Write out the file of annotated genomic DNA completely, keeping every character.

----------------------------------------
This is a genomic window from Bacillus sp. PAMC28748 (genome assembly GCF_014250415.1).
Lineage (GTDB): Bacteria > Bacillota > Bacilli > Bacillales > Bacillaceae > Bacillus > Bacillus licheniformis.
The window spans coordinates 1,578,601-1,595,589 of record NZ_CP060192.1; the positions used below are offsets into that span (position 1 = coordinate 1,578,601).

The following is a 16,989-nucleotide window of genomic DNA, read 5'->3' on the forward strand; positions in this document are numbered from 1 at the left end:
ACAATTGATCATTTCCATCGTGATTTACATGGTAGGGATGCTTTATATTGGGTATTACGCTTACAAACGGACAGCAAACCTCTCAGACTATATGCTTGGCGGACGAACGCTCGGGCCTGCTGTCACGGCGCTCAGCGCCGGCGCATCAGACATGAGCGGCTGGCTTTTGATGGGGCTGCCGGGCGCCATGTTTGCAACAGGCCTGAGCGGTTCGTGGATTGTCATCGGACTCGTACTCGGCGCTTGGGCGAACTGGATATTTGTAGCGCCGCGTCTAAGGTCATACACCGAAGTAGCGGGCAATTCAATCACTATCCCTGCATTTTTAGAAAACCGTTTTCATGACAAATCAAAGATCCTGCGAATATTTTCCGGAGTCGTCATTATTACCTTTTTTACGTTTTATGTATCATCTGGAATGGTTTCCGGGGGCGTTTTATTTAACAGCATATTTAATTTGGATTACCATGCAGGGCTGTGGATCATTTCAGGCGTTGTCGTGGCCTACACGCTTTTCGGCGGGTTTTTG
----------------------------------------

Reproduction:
This is a genomic window from Bacillus sp. PAMC28748 (genome assembly GCF_014250415.1).
Lineage (GTDB): Bacteria > Bacillota > Bacilli > Bacillales > Bacillaceae > Bacillus > Bacillus licheniformis.
The window spans coordinates 1,578,601-1,595,589 of record NZ_CP060192.1; the positions used below are offsets into that span (position 1 = coordinate 1,578,601).

The following is a 16,989-nucleotide window of genomic DNA, read 5'->3' on the forward strand; positions in this document are numbered from 1 at the left end:
ACAATTGATCATTTCCATCGTGATTTACATGGTAGGGATGCTTTATATTGGGTATTACGCTTACAAACGGACAGCAAACCTCTCAGACTATATGCTTGGCGGACGAACGCTCGGGCCTGCTGTCACGGCGCTCAGCGCCGGCGCATCAGACATGAGCGGCTGGCTTTTGATGGGGCTGCCGGGCGCCATGTTTGCAACAGGCCTGAGCGGTTCGTGGATTGTCATCGGACTCGTACTCGGCGCTTGGGCGAACTGGATATTTGTAGCGCCGCGTCTAAGGTCATACACCGAAGTAGCGGGCAATTCAATCACTATCCCTGCATTTTTAGAAAACCGTTTTCATGACAAATCAAAGATCCTGCGAATATTTTCCGGAGTCGTCATTATTACCTTTTTTACGTTTTATGTATCATCTGGAATGGTTTCCGGGGGCGTTTTATTTAACAGCATATTTAATTTGGATTACCATGCAGGGCTGTGGATCATTTCAGGCGTTGTCGTGGCCTACACGCTTTTCGGCGGGTTTTTG